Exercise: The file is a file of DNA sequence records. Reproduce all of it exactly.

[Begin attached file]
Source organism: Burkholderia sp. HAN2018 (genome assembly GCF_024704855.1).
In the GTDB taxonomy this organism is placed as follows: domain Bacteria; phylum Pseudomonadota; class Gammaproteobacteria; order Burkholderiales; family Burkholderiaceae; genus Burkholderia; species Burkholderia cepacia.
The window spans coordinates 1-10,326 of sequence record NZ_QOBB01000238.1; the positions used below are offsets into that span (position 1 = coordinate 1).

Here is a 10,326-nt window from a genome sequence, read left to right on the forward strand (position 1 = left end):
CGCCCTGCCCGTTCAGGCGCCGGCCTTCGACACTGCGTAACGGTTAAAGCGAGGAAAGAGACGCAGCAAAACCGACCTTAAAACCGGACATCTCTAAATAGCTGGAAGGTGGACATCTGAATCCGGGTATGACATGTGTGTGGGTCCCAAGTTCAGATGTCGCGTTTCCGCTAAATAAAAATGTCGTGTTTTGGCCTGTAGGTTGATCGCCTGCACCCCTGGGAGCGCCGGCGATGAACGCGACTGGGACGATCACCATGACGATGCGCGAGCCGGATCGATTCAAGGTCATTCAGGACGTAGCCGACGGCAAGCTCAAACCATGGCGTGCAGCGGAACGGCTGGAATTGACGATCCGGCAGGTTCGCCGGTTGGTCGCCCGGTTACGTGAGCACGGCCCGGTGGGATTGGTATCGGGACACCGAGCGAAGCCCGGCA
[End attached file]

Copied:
Source organism: Burkholderia sp. HAN2018 (genome assembly GCF_024704855.1).
In the GTDB taxonomy this organism is placed as follows: domain Bacteria; phylum Pseudomonadota; class Gammaproteobacteria; order Burkholderiales; family Burkholderiaceae; genus Burkholderia; species Burkholderia cepacia.
The window spans coordinates 1-10,326 of sequence record NZ_QOBB01000238.1; the positions used below are offsets into that span (position 1 = coordinate 1).

Here is a 10,326-nt window from a genome sequence, read left to right on the forward strand (position 1 = left end):
CGCCCTGCCCGTTCAGGCGCCGGCCTTCGACACTGCGTAACGGTTAAAGCGAGGAAAGAGACGCAGCAAAACCGACCTTAAAACCGGACATCTCTAAATAGCTGGAAGGTGGACATCTGAATCCGGGTATGACATGTGTGTGGGTCCCAAGTTCAGATGTCGCGTTTCCGCTAAATAAAAATGTCGTGTTTTGGCCTGTAGGTTGATCGCCTGCACCCCTGGGAGCGCCGGCGATGAACGCGACTGGGACGATCACCATGACGATGCGCGAGCCGGATCGATTCAAGGTCATTCAGGACGTAGCCGACGGCAAGCTCAAACCATGGCGTGCAGCGGAACGGCTGGAATTGACGATCCGGCAGGTTCGCCGGTTGGTCGCCCGGTTACGTGAGCACGGCCCGGTGGGATTGGTATCGGGACACCGAGCGAAGCCCGGCA